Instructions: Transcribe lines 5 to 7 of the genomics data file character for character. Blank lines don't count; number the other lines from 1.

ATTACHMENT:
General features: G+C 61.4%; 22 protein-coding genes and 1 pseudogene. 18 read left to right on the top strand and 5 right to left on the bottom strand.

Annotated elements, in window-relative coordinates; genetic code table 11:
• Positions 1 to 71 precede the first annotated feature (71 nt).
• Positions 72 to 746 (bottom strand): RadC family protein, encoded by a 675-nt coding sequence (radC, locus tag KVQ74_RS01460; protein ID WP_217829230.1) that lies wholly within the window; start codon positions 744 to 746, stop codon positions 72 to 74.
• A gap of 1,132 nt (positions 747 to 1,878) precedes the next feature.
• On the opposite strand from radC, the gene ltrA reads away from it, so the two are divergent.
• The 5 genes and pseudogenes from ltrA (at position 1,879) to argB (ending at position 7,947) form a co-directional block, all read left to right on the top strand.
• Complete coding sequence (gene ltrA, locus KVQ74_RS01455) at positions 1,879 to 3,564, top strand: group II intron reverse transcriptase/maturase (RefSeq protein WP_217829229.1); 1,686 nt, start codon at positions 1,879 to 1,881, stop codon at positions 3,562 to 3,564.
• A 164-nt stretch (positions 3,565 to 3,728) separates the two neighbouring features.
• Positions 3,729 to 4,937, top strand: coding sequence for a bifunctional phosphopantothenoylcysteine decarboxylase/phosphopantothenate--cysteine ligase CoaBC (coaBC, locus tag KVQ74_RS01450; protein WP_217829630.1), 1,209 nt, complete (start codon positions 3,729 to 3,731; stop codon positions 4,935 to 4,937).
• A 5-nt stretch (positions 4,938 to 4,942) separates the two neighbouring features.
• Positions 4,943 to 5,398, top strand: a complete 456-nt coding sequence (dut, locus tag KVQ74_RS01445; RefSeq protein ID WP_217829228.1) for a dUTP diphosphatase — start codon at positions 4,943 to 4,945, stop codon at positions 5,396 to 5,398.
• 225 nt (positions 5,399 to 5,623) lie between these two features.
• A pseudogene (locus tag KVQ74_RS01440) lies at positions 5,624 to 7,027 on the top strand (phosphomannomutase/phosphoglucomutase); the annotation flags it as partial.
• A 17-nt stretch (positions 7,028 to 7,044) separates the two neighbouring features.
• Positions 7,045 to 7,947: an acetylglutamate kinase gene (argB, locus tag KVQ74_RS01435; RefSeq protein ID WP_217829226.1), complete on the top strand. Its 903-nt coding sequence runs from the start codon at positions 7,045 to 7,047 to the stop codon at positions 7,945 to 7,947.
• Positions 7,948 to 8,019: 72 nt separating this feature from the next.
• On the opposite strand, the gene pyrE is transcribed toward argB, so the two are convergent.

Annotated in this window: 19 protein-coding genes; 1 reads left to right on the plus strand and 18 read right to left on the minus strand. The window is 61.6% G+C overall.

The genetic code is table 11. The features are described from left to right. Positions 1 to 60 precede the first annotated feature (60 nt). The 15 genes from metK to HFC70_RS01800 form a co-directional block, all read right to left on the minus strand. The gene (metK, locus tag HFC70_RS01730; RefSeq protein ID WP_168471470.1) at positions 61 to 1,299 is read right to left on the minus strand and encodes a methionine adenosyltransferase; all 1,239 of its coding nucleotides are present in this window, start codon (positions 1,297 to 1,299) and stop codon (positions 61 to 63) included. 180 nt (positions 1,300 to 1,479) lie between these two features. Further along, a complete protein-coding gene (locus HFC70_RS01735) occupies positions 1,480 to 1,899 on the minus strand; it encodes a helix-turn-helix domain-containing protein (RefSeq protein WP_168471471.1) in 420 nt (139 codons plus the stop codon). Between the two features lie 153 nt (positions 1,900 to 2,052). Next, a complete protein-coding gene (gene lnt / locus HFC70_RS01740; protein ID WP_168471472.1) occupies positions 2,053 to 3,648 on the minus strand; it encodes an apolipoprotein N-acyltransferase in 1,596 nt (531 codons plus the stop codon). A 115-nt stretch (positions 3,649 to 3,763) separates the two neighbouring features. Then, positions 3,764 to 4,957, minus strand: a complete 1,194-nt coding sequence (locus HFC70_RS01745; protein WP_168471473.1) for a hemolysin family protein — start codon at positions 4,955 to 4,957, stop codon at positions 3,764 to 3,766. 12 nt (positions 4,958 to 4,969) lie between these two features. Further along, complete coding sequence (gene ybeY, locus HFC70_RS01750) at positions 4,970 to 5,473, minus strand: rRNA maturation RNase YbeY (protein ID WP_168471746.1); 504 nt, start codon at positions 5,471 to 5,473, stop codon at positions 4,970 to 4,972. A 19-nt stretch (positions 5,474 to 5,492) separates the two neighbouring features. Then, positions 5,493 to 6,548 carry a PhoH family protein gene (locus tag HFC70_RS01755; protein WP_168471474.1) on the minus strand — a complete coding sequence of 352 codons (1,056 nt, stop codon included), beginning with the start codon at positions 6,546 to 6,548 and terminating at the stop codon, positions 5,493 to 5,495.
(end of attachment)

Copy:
• A gap of 1,132 nt (positions 747 to 1,878) precedes the next feature.
• On the opposite strand from radC, the gene ltrA reads away from it, so the two are divergent.
• The 5 genes and pseudogenes from ltrA (at position 1,879) to argB (ending at position 7,947) form a co-directional block, all read left to right on the top strand.